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Air infiltration through revolving doors


Air infiltration through revolving doors

Du, Lin (2009) Air infiltration through revolving doors. Masters thesis, Concordia University.

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For large public buildings, conventional swing or sliding doors provide openings on the ground floor causing significant amount of energy losses through doorway. The configuration of revolving doors keeps the entrance closed at all times while allowing large number of people to pass through. Therefore, revolving doors are widely used as a solution to reduce the undesired air infiltration caused by the entrance and minimize the energy needs for heating and cooling. A 1/10 reduced-scale model was designed for the laboratory measurements of the air infiltration caused by the movement of revolving doors. The revolving door was installed on a well-insulated airtight box, placed in a climatic chamber in which the winter outdoor conditions were controlled. A heater was installed inside the box to maintain the indoor environment at a constant temperature. Experiments were performed at different rotation speeds of the revolving door. The air infiltration rates due to the door rotation at different indoor-outdoor temperature differences were calculated based on the energy balance equation of the air inside the box. The experimental results were compared with those from very limited previous studies. Correlation-based models of the volumetric air flow rate expressed by the rotation speed and dimensionless temperature indexes around the door were obtained at different seal conditions. The models established on the base of the experimental data provide an easy in prototype. The energy loss due to the rotation of door, based on the new experiments, was also compared with those based on previous data.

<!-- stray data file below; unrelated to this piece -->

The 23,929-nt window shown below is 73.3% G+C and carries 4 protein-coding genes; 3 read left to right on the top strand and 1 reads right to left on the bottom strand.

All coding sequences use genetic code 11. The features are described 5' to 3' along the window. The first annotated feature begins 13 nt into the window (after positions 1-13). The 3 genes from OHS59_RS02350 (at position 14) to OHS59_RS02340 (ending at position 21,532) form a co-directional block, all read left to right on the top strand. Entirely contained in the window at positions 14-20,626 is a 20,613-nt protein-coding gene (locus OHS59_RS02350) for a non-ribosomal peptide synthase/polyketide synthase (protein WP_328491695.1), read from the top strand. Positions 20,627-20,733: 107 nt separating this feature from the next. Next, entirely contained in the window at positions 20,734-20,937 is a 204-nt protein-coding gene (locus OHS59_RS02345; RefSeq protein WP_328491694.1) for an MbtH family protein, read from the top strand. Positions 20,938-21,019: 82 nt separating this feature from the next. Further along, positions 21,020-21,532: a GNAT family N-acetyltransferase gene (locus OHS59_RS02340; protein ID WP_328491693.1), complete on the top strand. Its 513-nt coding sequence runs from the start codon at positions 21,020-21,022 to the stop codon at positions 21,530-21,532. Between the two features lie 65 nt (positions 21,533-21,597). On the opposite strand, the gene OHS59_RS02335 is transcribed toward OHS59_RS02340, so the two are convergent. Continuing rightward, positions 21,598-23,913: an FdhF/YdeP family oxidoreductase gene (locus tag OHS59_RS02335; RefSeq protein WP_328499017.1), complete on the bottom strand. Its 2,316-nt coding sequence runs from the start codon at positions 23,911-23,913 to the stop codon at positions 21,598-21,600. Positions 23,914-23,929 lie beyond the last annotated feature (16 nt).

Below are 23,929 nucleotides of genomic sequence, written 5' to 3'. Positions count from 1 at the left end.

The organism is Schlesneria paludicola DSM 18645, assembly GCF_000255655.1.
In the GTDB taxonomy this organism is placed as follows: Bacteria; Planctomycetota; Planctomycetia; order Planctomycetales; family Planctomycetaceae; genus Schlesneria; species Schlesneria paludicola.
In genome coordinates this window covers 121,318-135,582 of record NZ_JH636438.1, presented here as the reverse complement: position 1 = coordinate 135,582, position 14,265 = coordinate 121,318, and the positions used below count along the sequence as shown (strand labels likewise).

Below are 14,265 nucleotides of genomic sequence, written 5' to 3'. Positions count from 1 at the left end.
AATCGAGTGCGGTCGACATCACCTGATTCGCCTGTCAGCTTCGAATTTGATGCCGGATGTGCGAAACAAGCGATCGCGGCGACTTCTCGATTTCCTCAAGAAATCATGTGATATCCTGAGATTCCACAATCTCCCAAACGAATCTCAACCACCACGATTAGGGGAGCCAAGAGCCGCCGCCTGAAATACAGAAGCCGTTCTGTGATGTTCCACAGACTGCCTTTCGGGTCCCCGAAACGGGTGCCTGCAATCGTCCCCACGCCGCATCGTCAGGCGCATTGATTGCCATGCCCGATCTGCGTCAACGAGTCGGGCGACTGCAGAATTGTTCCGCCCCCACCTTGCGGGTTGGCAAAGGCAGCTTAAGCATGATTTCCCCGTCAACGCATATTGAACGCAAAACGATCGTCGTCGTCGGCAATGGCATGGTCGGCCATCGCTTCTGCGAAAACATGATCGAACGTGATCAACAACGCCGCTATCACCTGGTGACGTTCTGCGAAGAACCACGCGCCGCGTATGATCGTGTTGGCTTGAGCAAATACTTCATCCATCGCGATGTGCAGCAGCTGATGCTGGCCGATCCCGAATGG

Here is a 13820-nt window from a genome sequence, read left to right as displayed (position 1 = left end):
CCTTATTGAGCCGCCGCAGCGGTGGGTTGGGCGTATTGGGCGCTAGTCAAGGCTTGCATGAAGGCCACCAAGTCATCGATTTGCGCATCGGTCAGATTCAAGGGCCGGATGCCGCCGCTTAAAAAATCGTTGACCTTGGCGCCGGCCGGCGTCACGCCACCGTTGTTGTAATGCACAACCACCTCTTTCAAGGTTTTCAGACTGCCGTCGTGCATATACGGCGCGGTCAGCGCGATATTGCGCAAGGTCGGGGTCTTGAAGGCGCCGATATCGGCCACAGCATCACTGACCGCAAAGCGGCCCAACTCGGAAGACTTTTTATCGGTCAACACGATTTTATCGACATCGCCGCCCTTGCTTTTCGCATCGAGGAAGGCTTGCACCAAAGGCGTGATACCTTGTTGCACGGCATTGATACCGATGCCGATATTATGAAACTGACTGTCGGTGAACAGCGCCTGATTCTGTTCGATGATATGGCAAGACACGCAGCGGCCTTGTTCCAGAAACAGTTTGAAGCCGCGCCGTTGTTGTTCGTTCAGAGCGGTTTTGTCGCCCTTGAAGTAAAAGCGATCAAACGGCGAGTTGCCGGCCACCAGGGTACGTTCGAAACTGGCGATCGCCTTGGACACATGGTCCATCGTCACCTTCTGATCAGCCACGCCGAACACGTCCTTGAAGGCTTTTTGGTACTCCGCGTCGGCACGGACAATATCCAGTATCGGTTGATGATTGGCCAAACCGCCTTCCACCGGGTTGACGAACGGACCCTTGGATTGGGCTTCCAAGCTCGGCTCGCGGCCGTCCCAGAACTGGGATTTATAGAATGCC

Divisions:Concordia University > Gina Cody School of Engineering and Computer Science > Building, Civil and Environmental Engineering
Item Type:Thesis (Masters)
Authors:Du, Lin
Pagination:xix, 110 leaves : ill. ; 29 cm.
Institution:Concordia University
Degree Name:M.A. Sc.
Program:Building, Civil and Environmental Engineering
Thesis Supervisor(s):Zmeureanu, Radu Grigore and Stathopoulos, Ted
Identification Number:LE 3 C66B85M 2010 D8
ID Code:976715
Deposited By: Concordia University Library
Deposited On:22 Jan 2013 16:31
Last Modified:13 Jul 2020 20:11
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